Gail Deibler Finke, who recently reviewed the pro-priestette "documentary", Pink Smoke Over the Vatican, for Ignatius Insight takes a look at the cozy relationship between The New York Times and Call To Action:
Call to Action may be dwindling in numbers, budget, and influence, but apparently it’s still got the ear of the “newspaper of record.”
In late July the New York Times ran two stories (here and here) featuring a letter of support for excommunicated Maryknoll Father Roy Bourgeois, supposedly signed by 157 “priests in good standing,” but not giving the text of the letter or the identities of the priests.
Here is what may be the text of the letter:
Dear Father Dougherty,
As priests in good standing within the Roman Catholic Church, we want to make clear that we support our brother Fr. Roy Bourgeois, MM in his priesthood and his right to speak from his conscience.
This text is on Call to Action’s web site, at the top of a form for priests to fill out. It requires signees to fill in their first and last names, dioceses, and email addresses.
Good enough for me!
What’s that? Not good enough for you? Well, that’s all you get. Take it or leave it. Call to Action told me it will release the text and the identities of the 157 priests at its national conference in November -- after staff has tracked down all the men who signed it and made sure that they’re okay with their names being known.
It seems to me that they should have done so before sending out the press release, but hey, that’s just me. Due diligence, journalistic ethics, and all that still mean something to me.
But not the New York Times, which pretty much ran with the CTA press release (PDF file) for its July 23 story -- reporting the CTA’s view that goings-on Ireland and Australia are tied into Fr. Roy’s supporters in the USA and indicate a current of dissent in the Catholic Church.
Imagine that! Dissent in the Catholic Church!
Sorry, I got carried away. The second story is at least more honest: it openly profiles Call to Action and its views, outlines its changing acceptance (or lack of such) by the current bishop of its home city of Chicago, and even includes a zinger of a quote from what it calls an “outspoken conservative and critic” of the group.
But what it doesn’t do is tell you who signed the letter, a key point in being able to evaluate what the letter means. CTA’s spokeswoman told me that the Times has a copy of the letter and the names of all the priests who signed it. She also said that CTA provided the paper with contact information for the priest who headed up the letter project, which she said was conducted by phone and not by mail or through its web site.
And that may be all the information one needs to know. The Sunday piece quoted one of the signers, a retired Chicago priest the Times says is “unfazed by possible reprisals,” Fr. Bill Kenneally. He told the Times that “since I’m retired, it’s not like they can take a church away from me” for speaking out -- not exactly a rare voice of moral courage, but presumably an honest one.
If Fr. Kenneally is indeed representative of the men who signed the letter, it would not be surprising. Most of Call to Action’s clergy and religious members are close to retirement or retired. If all they did to get people to sign the letter was call up their priest members, or priest friends of members, then it would be no surprise if the result was 150 or so retired priests. Anyone with a list of CTA members could probably predict most of the names.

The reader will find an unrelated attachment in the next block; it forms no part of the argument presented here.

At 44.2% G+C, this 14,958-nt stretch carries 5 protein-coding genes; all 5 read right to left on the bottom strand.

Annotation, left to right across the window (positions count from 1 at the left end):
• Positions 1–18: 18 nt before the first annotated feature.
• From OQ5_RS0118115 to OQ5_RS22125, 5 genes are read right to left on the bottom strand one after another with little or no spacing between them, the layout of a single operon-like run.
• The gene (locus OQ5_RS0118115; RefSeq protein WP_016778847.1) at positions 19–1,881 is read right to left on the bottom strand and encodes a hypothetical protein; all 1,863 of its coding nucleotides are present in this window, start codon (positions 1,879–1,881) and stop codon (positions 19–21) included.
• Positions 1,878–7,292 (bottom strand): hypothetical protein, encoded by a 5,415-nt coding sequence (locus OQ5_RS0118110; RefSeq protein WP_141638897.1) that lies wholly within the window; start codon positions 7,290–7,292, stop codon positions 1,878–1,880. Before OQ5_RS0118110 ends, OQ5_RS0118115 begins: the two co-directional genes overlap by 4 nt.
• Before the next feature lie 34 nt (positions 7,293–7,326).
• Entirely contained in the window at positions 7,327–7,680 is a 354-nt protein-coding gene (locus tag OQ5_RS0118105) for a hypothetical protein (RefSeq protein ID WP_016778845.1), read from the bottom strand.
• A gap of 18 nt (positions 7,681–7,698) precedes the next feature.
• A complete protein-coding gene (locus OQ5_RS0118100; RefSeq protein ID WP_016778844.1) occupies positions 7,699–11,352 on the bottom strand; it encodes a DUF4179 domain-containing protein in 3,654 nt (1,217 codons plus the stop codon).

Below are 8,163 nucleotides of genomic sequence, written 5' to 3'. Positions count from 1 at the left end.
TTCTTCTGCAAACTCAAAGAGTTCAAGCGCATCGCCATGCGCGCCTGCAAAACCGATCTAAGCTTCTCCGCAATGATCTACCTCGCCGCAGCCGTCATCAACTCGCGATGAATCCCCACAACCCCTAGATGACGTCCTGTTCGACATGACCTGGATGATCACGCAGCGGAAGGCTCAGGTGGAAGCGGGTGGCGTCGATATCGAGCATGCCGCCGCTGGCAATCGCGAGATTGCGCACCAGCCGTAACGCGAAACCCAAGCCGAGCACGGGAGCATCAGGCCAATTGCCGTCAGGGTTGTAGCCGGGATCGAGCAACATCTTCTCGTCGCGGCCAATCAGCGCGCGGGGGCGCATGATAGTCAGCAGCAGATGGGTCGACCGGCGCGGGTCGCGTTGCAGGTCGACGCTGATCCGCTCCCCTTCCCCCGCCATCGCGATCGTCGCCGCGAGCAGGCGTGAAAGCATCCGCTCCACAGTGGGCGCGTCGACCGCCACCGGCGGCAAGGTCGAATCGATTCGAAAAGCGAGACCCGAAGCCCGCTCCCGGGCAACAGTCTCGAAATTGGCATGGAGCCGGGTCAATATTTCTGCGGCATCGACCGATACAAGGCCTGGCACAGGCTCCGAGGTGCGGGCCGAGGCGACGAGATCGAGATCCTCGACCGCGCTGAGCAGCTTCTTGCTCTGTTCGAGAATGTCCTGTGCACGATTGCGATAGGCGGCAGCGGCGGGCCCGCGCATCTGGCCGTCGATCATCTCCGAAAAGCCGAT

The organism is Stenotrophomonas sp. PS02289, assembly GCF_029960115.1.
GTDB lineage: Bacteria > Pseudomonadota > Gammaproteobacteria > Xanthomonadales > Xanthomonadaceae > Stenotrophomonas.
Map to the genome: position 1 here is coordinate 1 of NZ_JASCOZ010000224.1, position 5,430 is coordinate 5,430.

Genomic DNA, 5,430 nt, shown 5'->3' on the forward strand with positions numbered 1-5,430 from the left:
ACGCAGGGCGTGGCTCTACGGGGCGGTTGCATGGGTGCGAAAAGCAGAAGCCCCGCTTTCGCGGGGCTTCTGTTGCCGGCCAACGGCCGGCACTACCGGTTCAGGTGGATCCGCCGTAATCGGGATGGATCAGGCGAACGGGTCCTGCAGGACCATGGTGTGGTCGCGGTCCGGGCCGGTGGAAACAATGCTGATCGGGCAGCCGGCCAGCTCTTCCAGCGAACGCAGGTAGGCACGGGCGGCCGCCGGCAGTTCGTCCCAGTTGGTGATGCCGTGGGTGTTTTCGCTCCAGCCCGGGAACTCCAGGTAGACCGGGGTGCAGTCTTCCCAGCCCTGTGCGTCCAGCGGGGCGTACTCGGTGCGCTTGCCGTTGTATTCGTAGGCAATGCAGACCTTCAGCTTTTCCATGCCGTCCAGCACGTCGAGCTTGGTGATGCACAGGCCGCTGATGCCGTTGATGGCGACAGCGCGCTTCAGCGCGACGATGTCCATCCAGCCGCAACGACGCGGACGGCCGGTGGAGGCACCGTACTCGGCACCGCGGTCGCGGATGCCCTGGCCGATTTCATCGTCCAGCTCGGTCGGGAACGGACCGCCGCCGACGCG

But it is not a news story that members of a dissident group signed a letter supporting a dissident priest, especially if they are men who have been dissident priests since the 1970s. Moreover, if the real letter is the same as the letter CTA has on its web site, they don’t even have to be all that dissident to sign it. I’m sure a lot of priests “support Fr. Roy in his priesthood and his right to speak from his conscience,” no matter what wacky things he does. He is a hero of the anti-war movement and a Nobel Peace Prize nominee. Many people who believe in his work with School of the Americas Watch -- which gets plenty wacky at times -- are willing to cut him a world of slack.
The problem is, Fr. Roy went way past “speaking from his conscience” to doing something wrong. Maybe all those giant puppets and theatrics at School of the Americas Watch made it seem like no big deal, but what he did was participate in the “ordination” of his friend and protege, Janice Sevré-Duszynska. Canon law says that anyone who does so automatically excommunicates himself or herself. Given the chance to recant (Rome is actually amazingly lenient on this kind of thing) Fr. Bourgeois metaphorically thumbed his nose at the Church and is currently awaiting laicization while on what the NYT calls “a 34-city speaking tour” explaining his personal gospel of social justice.
It’s sad. It’s sad when someone who started out trying to dedicate his life to peace ends up dedicating it to his own pet theories. It’s sad when people intoxicated with what they think is life and freedom and newness end up forty years later as rabble rousers incapable of rousing any rabble but themselves. It’s sad when an organization that says it wants to renew the Church sends out press releases attacking it. And it’s sad when a newspaper that once prided itself on providing “all the news that’s fit to print” finds it fit to print any old club to hit the Catholic Church with, even if that club is a story so flimsy a volunteer writer for a radio station can tear it apart from her home office with half an hour of research and a few phone calls.
Read Gail's July 29th piece, "Pink Smoke Gets In Your Eyes".